Newalta Toronto Spill Exercise 2009

May 23, 2009

The Toronto West CAER Committee has held several exercises to evaluate plant emergency plans and provide Toronto Police, Toronto Fire, Ontario Ministry of the Environment and Toronto Water an opportunity to practice their response procedures. Each exercise has been valuable and many lessons have been learned. Most of all, these exercises serve to build bonds with the Emergency Services just as CAER strives to build bonds within the community.

The date of this exercise was May 23, 2009, at 1000 hrs. and the location was the Newalta Toronto plant in the Rexdale district of western Toronto.

The scenario: A tanker truck delivering hydrochloric acid develops a leak immediately prior to entering the plant. This causes acid to spill to the storm sewer. Unaware of this, the driver backs the truck into the plant's entrance where, as he exits the vehicle, is overcome by the acid's fumes and collapses. Plant personnel see the driver lying unconscious by his truck and call 911, thereby notifying police, fire and environmental agencies.



The Newalta Toronto plant is located in the Rexdale area of western Toronto.

The briefing with the controllers and other participants early in the morning, before the event.



Controllers, in red vests, watch the truck containing the simulated acid arrive at the beginning of the exercise.


Acid, represented by water and green dye, is discharged from the truck to the storm sewer as part of the exercise.


Dry ice is added for realism, giving the impression that the green liquid is fuming acid.


As the "spilled acid" enters the storm sewer, the truck continues to spill its liquid as it backs into the yard.


Spillage from the truck also flows into the plant's yard.

The driver leaves the cab of the truck, wiping his face as the fumes attack his eyes.


The truck driver begins to collapse as he is overcome by the acid's fumes.


The driver is now completely incapacitated...

.... and for the remainder of the exercise is replaced by the Fire Services' mannequin.


Upon seeing the driver collapse, the company's receiving operator calls 9-1-1.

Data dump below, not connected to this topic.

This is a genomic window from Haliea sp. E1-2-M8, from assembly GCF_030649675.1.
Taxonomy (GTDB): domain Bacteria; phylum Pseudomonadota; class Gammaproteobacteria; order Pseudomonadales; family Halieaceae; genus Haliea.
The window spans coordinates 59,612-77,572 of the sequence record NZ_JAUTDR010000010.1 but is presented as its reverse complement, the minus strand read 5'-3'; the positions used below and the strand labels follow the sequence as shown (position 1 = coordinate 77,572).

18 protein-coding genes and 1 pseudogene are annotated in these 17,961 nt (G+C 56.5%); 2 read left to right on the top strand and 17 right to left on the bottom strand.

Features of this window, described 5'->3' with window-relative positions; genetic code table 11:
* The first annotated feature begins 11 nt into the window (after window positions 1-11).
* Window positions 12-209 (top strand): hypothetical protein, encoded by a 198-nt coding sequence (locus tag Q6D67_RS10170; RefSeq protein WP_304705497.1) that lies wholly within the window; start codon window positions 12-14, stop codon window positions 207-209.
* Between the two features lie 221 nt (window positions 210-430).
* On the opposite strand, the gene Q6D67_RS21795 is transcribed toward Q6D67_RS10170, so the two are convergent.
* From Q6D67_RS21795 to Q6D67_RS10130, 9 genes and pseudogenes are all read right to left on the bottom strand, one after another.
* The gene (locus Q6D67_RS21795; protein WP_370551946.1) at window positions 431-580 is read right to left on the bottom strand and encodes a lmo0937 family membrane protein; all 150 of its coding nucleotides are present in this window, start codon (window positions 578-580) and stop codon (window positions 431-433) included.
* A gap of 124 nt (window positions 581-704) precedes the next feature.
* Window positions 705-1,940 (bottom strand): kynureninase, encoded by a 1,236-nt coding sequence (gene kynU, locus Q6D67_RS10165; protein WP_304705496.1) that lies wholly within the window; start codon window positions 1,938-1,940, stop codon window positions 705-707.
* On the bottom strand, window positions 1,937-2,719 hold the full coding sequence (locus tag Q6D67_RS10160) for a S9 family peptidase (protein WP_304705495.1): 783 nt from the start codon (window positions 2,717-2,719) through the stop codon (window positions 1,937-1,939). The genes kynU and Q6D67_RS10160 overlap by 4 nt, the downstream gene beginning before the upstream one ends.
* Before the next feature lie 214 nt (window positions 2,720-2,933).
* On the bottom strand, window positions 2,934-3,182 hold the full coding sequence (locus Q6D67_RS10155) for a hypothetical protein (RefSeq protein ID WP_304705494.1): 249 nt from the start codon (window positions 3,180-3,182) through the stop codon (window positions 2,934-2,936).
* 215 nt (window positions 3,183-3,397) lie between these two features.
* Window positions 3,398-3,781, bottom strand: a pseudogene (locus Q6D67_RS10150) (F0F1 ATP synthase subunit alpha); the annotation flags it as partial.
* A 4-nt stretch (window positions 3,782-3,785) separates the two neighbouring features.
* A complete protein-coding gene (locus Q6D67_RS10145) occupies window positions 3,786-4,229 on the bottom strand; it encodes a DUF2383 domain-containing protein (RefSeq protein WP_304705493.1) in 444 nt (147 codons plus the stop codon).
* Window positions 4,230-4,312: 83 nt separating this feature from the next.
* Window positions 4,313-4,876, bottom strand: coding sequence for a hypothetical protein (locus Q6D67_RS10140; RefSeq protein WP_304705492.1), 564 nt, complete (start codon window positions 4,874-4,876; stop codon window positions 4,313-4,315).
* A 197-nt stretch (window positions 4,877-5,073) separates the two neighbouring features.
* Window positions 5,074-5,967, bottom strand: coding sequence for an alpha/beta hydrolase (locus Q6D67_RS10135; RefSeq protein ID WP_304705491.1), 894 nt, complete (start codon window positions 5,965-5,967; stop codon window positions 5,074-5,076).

Toronto Police Services arrive.


The arriving police officer meets the plant manager who tells him the nature of the emergency.

The police officer reports that Toronto Fire Services is required.


Police confer with plant personnel regarding the sequence of events.

Plant and laboratory personnel confirm the chemical characteristics of the tank truck contents.


Toronto Fire Services arrive.

Fire Services meet with plant personnel.


Fire Services confer with the plant manager and decide that the spill area is hazardous.


The Hazmat Captain discusses the situation with his team.

They are given further instructions by their Chief.


With their own breathing apparatus and dressed for the acidic conditions the team approaches the site of the spill.


Two of the firemen use a pole to extract the driver from the truck area.

The third fireman approaches the truck's cab...


... and recovers the driver's log and manifest.

The fire crew have extracted the driver to a safe area.


The acid covered garments are removed and the body is washed down and decontaminated.


Fire Services set up a decon support area...

...while others set up the actual decon wash facility.


While Fire Services completes the final touches to the decon area, Newalta personnel are donning their level A suits.


After returning from the hazardous spill site the Newalta personnel are decontaminated.

Ministry of the Environment (MOE) personnel arrive and confer with the Incident Commander (Fire).


The Incident Commander obtains answers to the MOE's concerns about the spill to the natural environment.

Toronto Water arrives.


Toronto Water confers with the Incident Commander regarding the acid spill.

Toronto Water confering with the Hazmat Captain.


The Hazmat team reports back.

The plant manager questioned by Toronto Water and MOE.


Newalta's Greg Jones in the role of media reporter with the Incident Commander....


... and as a media reporter with the plant manager.

Newalta generously provided a BBQ lunch...


... for all the participants of the spill exercise ...

... which was followed by an outdoor debriefing.


Newalta Toronto's Facility Manager and Director of the Exercise, Timothy Mastin, thanked all the participants for their time and dedication.

Exercise Designer, Captain Joe Del Vasto, Toronto Fire, addressed the participants at the debriefing.


Timothy Mastin, Newalta Facility Manager

The District Chief


The Incident Commander

Denise Heron, Toronto Police evaluator


The MOE's Wendy Layton and Jake Shaw

Toronto Water evaluator


In 1993, Newalta had six facilities in Western Canada, $8 million in revenue and slightly more than $1 million in cash flow. Today Newalta has more than 80 facilities across Canada, over 1,800 people and revenues in excess of $500 million. Based in Calgary, Alberta, with Western and Eastern divisions, their services span the country coast to coast, delivering "single-source" waste management service solutions. Newalta's future growth includes continued expansion, new services and technologies, and a continued focus on innovation, people, safety and the environment. They can be found at